[RC5] Quick positive press effort

Mike Faunce mfaunce at earthlink.net
Tue Sep 22 14:26:41 EDT 1998

Positive press for Distributed.net is that we DID something, no matter what it is.  I personally don't understand why we didn't FINISH DES-II to see how long it would have taken us, even though we wouldn't have won any money, we would have completed it and could have been listed that as an accomplishment.  Who cares that EFF did it faster?  They spent money to do it.  They had a highly organized team, we're a bunch of people who have never met, working with widely varied equipment, scattered all over.  It's not how fast we can do it, it's that we CAN do it.

So, why not do "quickie" contests or OGR or Mersiennes or whatever that we can solve in months rather than years?  If we take 2.5 years to solve RC5-64, what does that prove?  Nothing, as at the end of 2.5 years, the computing world will be so different that it won't matter.  If we assume that we are doubling our rate every year, then in 2 years we'd be 4 times faster.  If we had waited and started 2 years later, we'd finish what we've done so far in 1/4 the time (3 months instead of a year).  Using the doubling rate as a given (2% Y1, 4& Y2, 8% Y3, 16% Y4, and so on), if we skip the first year, we've only lost about 7 days at the "big end".  If you follow that out, if you skip the first 3 years, you only loose about 2 months.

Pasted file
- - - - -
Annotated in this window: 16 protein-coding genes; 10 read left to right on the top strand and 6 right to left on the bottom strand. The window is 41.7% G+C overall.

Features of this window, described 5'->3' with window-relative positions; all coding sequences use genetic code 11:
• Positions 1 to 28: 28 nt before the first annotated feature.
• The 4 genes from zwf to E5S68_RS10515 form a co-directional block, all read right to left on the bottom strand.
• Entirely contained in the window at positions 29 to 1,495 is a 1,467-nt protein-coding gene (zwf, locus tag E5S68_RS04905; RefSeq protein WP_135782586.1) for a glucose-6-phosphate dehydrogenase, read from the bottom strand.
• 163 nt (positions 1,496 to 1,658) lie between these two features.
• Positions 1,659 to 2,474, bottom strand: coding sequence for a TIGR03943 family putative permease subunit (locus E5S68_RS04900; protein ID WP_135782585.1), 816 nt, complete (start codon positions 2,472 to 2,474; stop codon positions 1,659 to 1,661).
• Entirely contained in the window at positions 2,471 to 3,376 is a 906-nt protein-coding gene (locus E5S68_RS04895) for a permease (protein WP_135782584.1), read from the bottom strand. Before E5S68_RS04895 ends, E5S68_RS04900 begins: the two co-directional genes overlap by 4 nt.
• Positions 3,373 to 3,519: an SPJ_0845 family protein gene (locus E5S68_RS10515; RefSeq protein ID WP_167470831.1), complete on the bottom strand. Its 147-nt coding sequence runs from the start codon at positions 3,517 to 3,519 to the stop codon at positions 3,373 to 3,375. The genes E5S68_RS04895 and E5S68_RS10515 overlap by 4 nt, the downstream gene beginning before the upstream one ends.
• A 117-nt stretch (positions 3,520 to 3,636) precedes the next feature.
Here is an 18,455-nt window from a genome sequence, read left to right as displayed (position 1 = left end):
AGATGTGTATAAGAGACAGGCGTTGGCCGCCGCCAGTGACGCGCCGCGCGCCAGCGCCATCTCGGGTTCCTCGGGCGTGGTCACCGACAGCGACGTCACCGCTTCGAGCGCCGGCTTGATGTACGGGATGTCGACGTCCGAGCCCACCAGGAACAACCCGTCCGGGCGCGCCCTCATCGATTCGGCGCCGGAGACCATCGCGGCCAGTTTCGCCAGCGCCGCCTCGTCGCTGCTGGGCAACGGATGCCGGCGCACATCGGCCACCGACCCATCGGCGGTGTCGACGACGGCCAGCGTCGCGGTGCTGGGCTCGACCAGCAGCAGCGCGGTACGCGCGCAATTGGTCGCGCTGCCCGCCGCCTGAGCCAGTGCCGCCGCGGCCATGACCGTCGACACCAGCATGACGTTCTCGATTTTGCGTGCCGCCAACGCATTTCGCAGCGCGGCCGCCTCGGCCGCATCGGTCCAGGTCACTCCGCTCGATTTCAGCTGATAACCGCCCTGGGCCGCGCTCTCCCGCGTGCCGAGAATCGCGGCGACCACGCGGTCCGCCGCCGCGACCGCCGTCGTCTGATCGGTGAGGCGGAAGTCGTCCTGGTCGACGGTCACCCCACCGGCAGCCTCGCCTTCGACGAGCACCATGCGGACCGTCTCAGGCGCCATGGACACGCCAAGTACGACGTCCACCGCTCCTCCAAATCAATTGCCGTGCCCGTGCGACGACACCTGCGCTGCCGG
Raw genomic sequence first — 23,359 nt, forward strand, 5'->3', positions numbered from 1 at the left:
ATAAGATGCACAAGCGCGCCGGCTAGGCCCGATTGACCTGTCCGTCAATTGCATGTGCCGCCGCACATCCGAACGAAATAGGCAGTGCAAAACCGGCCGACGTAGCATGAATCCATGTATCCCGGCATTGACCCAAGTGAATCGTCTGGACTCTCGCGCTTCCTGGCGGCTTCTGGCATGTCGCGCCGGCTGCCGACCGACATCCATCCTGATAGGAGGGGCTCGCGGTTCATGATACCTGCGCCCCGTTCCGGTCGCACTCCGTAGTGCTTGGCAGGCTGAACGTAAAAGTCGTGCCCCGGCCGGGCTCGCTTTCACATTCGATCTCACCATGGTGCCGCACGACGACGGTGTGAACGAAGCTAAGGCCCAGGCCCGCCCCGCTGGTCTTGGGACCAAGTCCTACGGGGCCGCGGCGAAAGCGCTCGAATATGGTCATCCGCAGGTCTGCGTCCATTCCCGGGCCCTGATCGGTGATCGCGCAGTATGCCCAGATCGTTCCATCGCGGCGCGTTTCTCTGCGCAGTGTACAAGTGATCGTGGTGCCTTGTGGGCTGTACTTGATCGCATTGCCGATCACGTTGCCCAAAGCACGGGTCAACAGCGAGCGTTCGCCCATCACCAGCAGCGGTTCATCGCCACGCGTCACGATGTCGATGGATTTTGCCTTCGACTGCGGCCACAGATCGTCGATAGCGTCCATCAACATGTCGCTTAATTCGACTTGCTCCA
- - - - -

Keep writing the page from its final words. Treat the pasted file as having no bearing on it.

But, if we can knock out the "gazillionth" digit of pi next month and OGR-22 ruler the month after that, and the next Merseinne (sp?) prime the month after that, then we DONE something.  And, what have we lost?  .05% more on RC5-64?  Nothing.  What have we gained?  A press release.

Mike Faunce
email mdfaunce at paranet.com

-----Original Message-----
From: owner-rc5 at lists.distributed.net
[mailto:owner-rc5 at lists.distributed.net]On Behalf Of Jason Stratos
Sent: Tuesday, September 22, 1998 7:31 AM
To: rc5 at lists.distributed.net
Subject: Re: [RC5] Quick positive press effort

On Mon, 21 Sep 1998, Eric Gindrup wrote:

>      Not that finding digits of \pi is intrinsically more insteresting 
>      than cracking encryption challenges, but the press doesn't seem to 
>      be so much prejudiced against the process.
>             -- Eric Gindrup ! gindrup at Okway.okstate.edu

>From personal experience (and I don't feel this way, in fact I've been a
hardcore digit hunter for years), when most people I know hear about the
latest pi crunching record they think "What a bunch of geeks. If only they
did something serious".

Is this the image that d.net desires? Yes, I know; as Richard
Feynmann(sp?) put it, "What do *you* care what other people think?"
But then maybe we shouldn't.


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